This is Issue #30 of DeathWatch, the ongoing serial.
Go to the Serials page if you need to start at the beginning, or to find the rest.
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Kieron came awake with a cry after being stunned from the shock of the fin crushing him to the ship, and immediately regretted the very notion of consciousness. His every breath was fire. The strut pinned him; he could feel it grinding against his body, immovable, unforgiving. It dug in against his side, and he groaned lowly, under his breath. The pain mounted as he struggled in its grip, twisting, attempting to relieve the pressure against his ribs. He was being crushed to death as the strut pressed, attempting to fit to the side of the ship where it belonged.
“What do you mean he’s not back over the rail? The pilot pulled in the fucking fin, Nate! GET HIM UP HERE!”
The compiece crackled to life, startling Kieron, and when he shifted, his 02 Tank that was taking the brunt of the force of the strut popped out of the way. It struck against his right side, the jaws of the mechanism bringing the strut down against him with force enough that his ribs gave with a series of sickening cracks.
Every officer wearing an earpiece heard the keening howl of Kieron’s cry as the fin snapped closed against his body.
“OPEN THE FUCKING FIN! OPEN IT NOW!”
The Captain’s voice was a furious buzz in Kieron’s ear. It hurt, the way it shrilled, but he heard her voice as a promise he was still alive. In pain, but still alive.
The fin slowly pulled away from the hull, and the ship slowly banked left again; Kieron could feel the way the wind changed against his face, sharp and stinging, a thousand thousand tiny ice crystals dusting his exposed skin. It stole his breath and he tried to cough, but the barest movement of his body brought fresh hell to his senses. He sagged against the fin as it pulled away from the hull, clutching it, holding his breath in agony.
Above the rail, as the ship scudded through a fresh bank of clouds, officers stared over the edge, pulling up the rope. It was rough going — Kieron and his gear felt heavy — in the end, they gave the whole thing a fierce pull, and ended up staggering back away from the edge.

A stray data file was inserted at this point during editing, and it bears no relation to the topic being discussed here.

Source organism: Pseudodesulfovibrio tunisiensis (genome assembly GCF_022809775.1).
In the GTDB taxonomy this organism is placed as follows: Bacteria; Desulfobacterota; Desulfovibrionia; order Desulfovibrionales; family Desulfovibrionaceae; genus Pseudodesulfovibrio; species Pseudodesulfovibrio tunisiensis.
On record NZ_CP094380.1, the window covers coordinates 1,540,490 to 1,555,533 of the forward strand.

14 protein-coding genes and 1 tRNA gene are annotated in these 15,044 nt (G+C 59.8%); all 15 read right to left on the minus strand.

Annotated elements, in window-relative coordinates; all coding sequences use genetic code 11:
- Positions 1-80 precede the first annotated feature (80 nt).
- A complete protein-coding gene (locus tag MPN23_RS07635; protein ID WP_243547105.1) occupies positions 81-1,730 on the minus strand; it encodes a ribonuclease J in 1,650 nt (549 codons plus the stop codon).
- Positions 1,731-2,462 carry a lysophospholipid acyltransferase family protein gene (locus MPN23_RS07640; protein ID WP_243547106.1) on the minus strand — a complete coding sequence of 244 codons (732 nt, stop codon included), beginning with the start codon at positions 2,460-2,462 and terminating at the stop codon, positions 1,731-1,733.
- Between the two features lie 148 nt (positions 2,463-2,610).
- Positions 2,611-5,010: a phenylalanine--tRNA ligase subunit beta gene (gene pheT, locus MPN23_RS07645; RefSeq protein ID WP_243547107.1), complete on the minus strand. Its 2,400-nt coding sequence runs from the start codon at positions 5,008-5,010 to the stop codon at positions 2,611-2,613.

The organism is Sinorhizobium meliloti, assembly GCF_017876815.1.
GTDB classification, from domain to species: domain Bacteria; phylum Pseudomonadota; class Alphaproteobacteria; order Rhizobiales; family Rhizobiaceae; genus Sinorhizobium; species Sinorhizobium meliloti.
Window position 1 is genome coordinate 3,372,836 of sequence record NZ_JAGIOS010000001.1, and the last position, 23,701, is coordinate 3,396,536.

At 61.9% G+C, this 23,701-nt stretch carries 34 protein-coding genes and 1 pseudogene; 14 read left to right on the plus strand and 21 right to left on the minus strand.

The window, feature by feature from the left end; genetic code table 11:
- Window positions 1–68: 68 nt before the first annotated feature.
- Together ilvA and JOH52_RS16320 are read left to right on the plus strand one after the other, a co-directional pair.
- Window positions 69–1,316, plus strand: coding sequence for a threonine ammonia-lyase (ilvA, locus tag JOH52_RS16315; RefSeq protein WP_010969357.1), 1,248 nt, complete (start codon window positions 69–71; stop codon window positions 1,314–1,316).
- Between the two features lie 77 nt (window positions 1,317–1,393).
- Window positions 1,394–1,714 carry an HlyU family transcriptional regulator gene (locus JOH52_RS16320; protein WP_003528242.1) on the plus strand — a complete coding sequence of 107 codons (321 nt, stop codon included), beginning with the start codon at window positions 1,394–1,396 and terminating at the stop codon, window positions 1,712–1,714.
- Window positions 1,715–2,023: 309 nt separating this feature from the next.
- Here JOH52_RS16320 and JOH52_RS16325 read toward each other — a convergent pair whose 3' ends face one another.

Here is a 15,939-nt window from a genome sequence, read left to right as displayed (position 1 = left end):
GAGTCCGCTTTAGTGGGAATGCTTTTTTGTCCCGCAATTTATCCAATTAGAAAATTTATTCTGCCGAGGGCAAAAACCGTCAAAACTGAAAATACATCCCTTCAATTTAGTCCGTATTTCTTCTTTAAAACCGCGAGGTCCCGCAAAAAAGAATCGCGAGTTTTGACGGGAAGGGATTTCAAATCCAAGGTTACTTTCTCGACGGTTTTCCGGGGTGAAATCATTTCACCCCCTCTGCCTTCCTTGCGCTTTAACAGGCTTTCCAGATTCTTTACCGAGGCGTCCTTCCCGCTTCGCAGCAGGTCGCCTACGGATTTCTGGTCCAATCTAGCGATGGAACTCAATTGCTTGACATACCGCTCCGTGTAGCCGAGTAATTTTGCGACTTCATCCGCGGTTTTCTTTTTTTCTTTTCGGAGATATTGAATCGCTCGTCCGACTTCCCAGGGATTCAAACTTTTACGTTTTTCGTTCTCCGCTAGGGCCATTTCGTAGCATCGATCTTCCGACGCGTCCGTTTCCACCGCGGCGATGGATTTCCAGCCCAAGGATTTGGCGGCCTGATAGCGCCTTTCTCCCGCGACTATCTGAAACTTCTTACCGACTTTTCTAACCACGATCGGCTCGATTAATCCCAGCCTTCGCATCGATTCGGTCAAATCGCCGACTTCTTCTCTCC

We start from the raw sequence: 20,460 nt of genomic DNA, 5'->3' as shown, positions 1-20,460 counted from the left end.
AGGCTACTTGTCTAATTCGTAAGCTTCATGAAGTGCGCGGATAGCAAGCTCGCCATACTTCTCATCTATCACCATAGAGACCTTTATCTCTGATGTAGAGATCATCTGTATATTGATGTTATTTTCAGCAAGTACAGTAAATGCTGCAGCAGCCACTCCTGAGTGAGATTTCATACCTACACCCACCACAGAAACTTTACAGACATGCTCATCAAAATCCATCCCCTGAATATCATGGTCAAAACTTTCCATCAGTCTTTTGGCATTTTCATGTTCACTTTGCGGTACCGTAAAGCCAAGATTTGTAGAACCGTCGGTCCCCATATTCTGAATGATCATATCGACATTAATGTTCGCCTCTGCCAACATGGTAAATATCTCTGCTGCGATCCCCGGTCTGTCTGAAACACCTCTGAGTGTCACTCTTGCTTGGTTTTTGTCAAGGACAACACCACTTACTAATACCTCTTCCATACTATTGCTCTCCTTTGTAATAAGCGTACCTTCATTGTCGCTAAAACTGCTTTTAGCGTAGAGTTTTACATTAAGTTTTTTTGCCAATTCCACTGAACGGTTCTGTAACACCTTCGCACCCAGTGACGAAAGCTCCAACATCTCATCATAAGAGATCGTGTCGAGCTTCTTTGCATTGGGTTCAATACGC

The end came up, free and frayed from having been severed by the folding mechanism.
“Brody! BRODY!” The compiece squealed in his ear; Kieron hissed in distress, panting. “M’gonna let go,” he whispered, breathless. “You gotta pull me up.”
Half a dozen voices squalled over the radio at once.
“No — no, NO NO!” the captain screamed. “HANG ON! Brody you can’t let go, your harness line was severed!”
Kieron froze, then, clutching the fin, and the adrenaline dump saved him from some of the pain as his breathing became fast, fogging his O2 mask in sharp pants. If his harness was severed, the only thing holding him to the sky was his grip on the airship itself. Miles below, the world floated on; he looked down through the patches of cloud, recalling the slip where he had plunged from the sky.
“You’re gonna have to climb up; we’re sending down another line!” the Quartermaster shouted.
“Do it,” Kieron murmured. “Do it. Send down another line. I’ll put it through the loops. I can’t hold on. I can’t hold on much longer.”
They scrambled up top, the crew struggling to keep the ship flying straight while he felt his fingers growing numb from the cold. They weighted a line and carefully dropped it near him; he could’ve wept with relief when it swung close. He grabbed at it, and struggled to get it through the harness loops with one hand, cold fingers fumbling.
“Captain!” The navigator’s voice was a tight snarl. “We’re drifting too far to port with that fin open. I gotta shut it! Get him up here!”
“Hold your course, ‘gator,” Sha hissed. “We’re going as fast as we can! We’re not shutting the fin; I don’t want to pin him there again.”
“Tell him to climb! We don’t have time to wait.”
Sha cursed, shaking her head. If it came down to it, she would have to make the choice between crushing Kieron, or risking dashing the entirety of the TS Jacob against the side of the mountains through which they were navigating. She knew which she’d pick, but sometimes she hated the fucking choices. “Brody. Brody! You here that? Get your lazy ass back up here. Put the line around your wrist and climb!”
Kieron nodded to himself, closed his eyes against a wave of dizziness, and pulled the line down, swinging it around his wrist. His lungs burned as he kept his breathing shallow, tears welling in his eyes against the pain of his ribs. “Pull,” he grunted, twisting, pushing off the fin and holding tightly to the rope. He swung, hitting the hull, and sobbed aloud. “Pull!” he cried, struggling to get his feet under him, against the ship, so he could walk against it while they drew him up.
“HEAVE!” the Captain ordered. Several of the crew plus the quartermaster began to pull up the rope while she checked over the edge. “He’s clear of the fin,” she called.
The rigging snapped back into place — the fin swung, and tucked neatly against the side of the hull.
When the ship banked starboard, Kieron slid against the hull, struggling to keep purchase. The crew pulled harder, and drew him up, nearly to the fin. His eyes were wide with shock and fear as he looked up to them, taking careful, trembling steps up the hull.
The Captain watched him, shouting to him and the crew, “HEAVE! PULL! HEAVE! PULL! Brody, give me your hand!” She leaned over, reaching, hand straining, relief flooding her as he took his hand off the line, and slipped it into hers.
Until she saw his face. That face. The look, just like her brother got.
Kieron’s hand in hers went limp, and his grip on the line went slack.
“No, fuck, BRODY!”
His eyes got that far-far-away sheen, rolled back in his head, and at fifteen thousand feet, with two boots on the hull and only one hand tangled in the rope, Kieron Brody slipped.
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